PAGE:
Investors are also more widely assessing the likelihood of a second wave of coronavirus infections, the probability of a contested election result, diminishing prospects for a new stimulus bill, and the pace of economic recovery.
Mr. Trump's infection has refocused attention on the possibility of another uptick in Covid-19 infections during the winter season, said Wei Li, head of iShares EMEA investment strategy at BlackRock.
"This morning, the news squarely brings us back to the fact that we are still in the middle of a crisis," Ms. Li said. "It's just making focus really go toward the Covid crisis."
New coronavirus cases in the U.S. topped 40,000 for the third day in a row. Total confirmed cases in the U.S. rose to nearly 7.28 million, while the death toll approached 208,000, according to data compiled by Johns Hopkins.
Congress is also looking increasingly unlikely to reach an agreement on the new aid package before the election. The House passed a $2.2 trillion coronavirus relief bill Thursday, but Republicans have panned the bill, giving it no chance of getting through the GOP-controlled Senate.
"Before we went into summer, I think markets were more hopeful about a fiscal stimulus continuation package going through," Ms. Li said. "The two sides are still very far apart, so I think markets are becoming more sober about the possibility we may not have an agreement."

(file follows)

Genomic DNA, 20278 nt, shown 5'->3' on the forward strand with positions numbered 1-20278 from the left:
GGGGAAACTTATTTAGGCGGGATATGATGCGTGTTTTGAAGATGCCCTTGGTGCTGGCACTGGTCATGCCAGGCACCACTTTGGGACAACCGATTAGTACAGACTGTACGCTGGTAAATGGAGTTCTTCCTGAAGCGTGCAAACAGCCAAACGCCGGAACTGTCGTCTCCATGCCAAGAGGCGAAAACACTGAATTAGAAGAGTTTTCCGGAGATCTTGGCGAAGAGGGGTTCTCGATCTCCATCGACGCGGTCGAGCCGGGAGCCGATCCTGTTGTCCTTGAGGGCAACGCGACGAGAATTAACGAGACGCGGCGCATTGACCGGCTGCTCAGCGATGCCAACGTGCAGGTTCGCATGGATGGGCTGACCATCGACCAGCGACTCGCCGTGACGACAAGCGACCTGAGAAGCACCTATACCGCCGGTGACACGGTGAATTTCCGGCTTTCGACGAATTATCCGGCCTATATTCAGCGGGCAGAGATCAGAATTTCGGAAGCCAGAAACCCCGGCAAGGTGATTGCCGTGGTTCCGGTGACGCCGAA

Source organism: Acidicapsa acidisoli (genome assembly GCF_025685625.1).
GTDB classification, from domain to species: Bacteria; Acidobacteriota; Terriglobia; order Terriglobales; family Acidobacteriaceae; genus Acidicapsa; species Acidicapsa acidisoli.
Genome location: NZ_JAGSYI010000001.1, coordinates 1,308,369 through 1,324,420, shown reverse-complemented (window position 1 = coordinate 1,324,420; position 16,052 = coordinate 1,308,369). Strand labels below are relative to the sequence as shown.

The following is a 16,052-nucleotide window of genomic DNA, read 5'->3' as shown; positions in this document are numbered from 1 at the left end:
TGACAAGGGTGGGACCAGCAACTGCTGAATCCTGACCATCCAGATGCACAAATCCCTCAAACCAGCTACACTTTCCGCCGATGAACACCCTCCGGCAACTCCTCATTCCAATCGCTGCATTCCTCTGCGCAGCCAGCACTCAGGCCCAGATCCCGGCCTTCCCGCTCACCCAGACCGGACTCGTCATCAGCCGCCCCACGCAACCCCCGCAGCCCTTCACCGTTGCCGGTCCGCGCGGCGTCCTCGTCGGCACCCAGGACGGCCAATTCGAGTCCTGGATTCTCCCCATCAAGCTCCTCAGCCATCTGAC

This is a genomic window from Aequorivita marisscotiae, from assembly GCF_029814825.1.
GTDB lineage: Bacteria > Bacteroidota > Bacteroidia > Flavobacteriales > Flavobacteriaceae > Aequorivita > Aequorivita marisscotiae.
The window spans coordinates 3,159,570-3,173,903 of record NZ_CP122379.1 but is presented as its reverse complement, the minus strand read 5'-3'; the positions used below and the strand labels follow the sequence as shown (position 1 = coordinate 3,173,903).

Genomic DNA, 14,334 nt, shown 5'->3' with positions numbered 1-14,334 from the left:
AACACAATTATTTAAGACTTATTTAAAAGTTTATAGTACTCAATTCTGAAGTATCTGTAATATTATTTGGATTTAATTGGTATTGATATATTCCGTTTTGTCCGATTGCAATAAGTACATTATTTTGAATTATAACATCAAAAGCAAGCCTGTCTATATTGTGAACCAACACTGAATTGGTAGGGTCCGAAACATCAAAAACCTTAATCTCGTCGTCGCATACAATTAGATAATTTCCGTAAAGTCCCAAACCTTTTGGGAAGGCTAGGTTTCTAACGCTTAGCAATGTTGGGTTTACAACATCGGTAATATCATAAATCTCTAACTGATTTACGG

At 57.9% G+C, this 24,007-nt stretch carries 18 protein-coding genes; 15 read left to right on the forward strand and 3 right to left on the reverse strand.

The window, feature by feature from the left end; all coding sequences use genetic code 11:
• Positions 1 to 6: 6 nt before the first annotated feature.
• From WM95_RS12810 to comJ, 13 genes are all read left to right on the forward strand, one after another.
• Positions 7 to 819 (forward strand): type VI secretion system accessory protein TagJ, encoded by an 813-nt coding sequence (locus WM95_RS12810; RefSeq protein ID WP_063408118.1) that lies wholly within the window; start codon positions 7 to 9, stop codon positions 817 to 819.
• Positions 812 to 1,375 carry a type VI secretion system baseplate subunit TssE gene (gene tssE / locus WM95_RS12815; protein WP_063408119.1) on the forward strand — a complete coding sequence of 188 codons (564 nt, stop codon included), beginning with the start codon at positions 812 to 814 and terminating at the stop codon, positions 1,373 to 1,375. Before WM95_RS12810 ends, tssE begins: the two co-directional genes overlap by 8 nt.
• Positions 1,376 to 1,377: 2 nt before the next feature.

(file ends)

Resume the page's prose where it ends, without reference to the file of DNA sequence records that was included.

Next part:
On Thursday, travel stocks were among the biggest decliners, a sign investors expected those companies to struggle further amid signs of a resurgence of the coronavirus. Norwegian Cruise Line Holdings fell 3.5%, while Carnival slid 3.4%. Airliners including Delta Air Lines and Southwest Airlines retreated about 3%.
Some of the most influential stocks in the market on account of their size also struggled. Apple shares fell 2.3%, while Amazon.com slid 1.5%.
Investment firm Invesco, meanwhile rose nearly 7% after The Wall Street Journal reported that shareholder activist Trian Fund Management has taken big stakes in it and Janus Henderson Group and plans to agitate for deal making aimed at building a rival to the biggest asset managers in the world.
News of Mr. Trump's positive coronavirus test added to pressure on crude after heavy selling Thursday. Investors are increasingly concerned about a stalling U.S. economic recovery, rising supply from Organization of the Petroleum Exporting Countries producers and the steady drumbeat of job cuts in the energy sector, said Edward Marshall, commodities trader at Global Risk Management.
Overseas, the Stoxx Europe 600 edged down 0.3%.
Stock benchmarks in Tokyo, Australia and Singapore all fell, dropping between 0.7% and 1.4%. Markets in Shanghai, Hong Kong and South Korea were closed for holidays.
Michael Wursthorn and David Hodari contributed to this article.
Write to Caitlin Ostroff at email@example.com and Chong Koh Ping at firstname.lastname@example.org
(END) Dow Jones Newswires